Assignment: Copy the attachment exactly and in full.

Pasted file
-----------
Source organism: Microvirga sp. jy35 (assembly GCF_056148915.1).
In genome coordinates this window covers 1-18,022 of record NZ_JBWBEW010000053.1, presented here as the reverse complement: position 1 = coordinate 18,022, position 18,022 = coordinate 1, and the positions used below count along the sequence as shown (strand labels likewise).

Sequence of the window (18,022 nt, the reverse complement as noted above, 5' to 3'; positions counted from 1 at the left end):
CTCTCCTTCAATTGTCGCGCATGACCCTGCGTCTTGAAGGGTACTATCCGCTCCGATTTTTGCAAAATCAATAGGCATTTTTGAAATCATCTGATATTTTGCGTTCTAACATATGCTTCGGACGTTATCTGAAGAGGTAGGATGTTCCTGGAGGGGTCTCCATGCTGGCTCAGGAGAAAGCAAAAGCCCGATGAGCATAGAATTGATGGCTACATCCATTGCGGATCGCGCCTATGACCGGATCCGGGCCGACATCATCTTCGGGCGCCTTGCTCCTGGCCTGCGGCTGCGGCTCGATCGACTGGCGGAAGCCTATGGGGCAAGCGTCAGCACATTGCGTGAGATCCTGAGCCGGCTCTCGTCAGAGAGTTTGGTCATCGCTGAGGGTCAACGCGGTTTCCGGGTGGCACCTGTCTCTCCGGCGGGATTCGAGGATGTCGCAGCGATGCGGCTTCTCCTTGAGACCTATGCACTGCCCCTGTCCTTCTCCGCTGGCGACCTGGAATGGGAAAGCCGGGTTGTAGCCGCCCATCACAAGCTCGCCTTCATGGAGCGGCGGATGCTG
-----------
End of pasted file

Source organism: Microvirga sp. jy35 (assembly GCF_056148915.1).
In genome coordinates this window covers 1-18,022 of record NZ_JBWBEW010000053.1, presented here as the reverse complement: position 1 = coordinate 18,022, position 18,022 = coordinate 1, and the positions used below count along the sequence as shown (strand labels likewise).

Sequence of the window (18,022 nt, the reverse complement as noted above, 5' to 3'; positions counted from 1 at the left end):
CTCTCCTTCAATTGTCGCGCATGACCCTGCGTCTTGAAGGGTACTATCCGCTCCGATTTTTGCAAAATCAATAGGCATTTTTGAAATCATCTGATATTTTGCGTTCTAACATATGCTTCGGACGTTATCTGAAGAGGTAGGATGTTCCTGGAGGGGTCTCCATGCTGGCTCAGGAGAAAGCAAAAGCCCGATGAGCATAGAATTGATGGCTACATCCATTGCGGATCGCGCCTATGACCGGATCCGGGCCGACATCATCTTCGGGCGCCTTGCTCCTGGCCTGCGGCTGCGGCTCGATCGACTGGCGGAAGCCTATGGGGCAAGCGTCAGCACATTGCGTGAGATCCTGAGCCGGCTCTCGTCAGAGAGTTTGGTCATCGCTGAGGGTCAACGCGGTTTCCGGGTGGCACCTGTCTCTCCGGCGGGATTCGAGGATGTCGCAGCGATGCGGCTTCTCCTTGAGACCTATGCACTGCCCCTGTCCTTCTCCGCTGGCGACCTGGAATGGGAAAGCCGGGTTGTAGCCGCCCATCACAAGCTCGCCTTCATGGAGCGGCGGATGCTG